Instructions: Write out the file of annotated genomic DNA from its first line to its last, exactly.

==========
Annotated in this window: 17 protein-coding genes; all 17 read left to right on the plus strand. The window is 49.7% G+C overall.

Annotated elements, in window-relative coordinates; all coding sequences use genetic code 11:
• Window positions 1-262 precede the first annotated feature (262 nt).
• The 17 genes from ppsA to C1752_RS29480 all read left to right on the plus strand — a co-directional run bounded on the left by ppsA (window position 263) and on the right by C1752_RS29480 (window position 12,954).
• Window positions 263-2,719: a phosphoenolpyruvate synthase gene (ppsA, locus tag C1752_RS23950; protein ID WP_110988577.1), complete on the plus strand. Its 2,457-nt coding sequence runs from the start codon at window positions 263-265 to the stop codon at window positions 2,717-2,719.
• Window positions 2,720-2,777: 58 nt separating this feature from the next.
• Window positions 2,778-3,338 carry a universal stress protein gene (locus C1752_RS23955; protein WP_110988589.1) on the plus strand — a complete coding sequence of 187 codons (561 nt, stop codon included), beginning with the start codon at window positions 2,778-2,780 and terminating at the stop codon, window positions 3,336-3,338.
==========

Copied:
Annotated in this window: 17 protein-coding genes; all 17 read left to right on the plus strand. The window is 49.7% G+C overall.

Annotated elements, in window-relative coordinates; all coding sequences use genetic code 11:
• Window positions 1-262 precede the first annotated feature (262 nt).
• The 17 genes from ppsA to C1752_RS29480 all read left to right on the plus strand — a co-directional run bounded on the left by ppsA (window position 263) and on the right by C1752_RS29480 (window position 12,954).
• Window positions 263-2,719: a phosphoenolpyruvate synthase gene (ppsA, locus tag C1752_RS23950; protein ID WP_110988577.1), complete on the plus strand. Its 2,457-nt coding sequence runs from the start codon at window positions 263-265 to the stop codon at window positions 2,717-2,719.
• Window positions 2,720-2,777: 58 nt separating this feature from the next.
• Window positions 2,778-3,338 carry a universal stress protein gene (locus C1752_RS23955; protein WP_110988589.1) on the plus strand — a complete coding sequence of 187 codons (561 nt, stop codon included), beginning with the start codon at window positions 2,778-2,780 and terminating at the stop codon, window positions 3,336-3,338.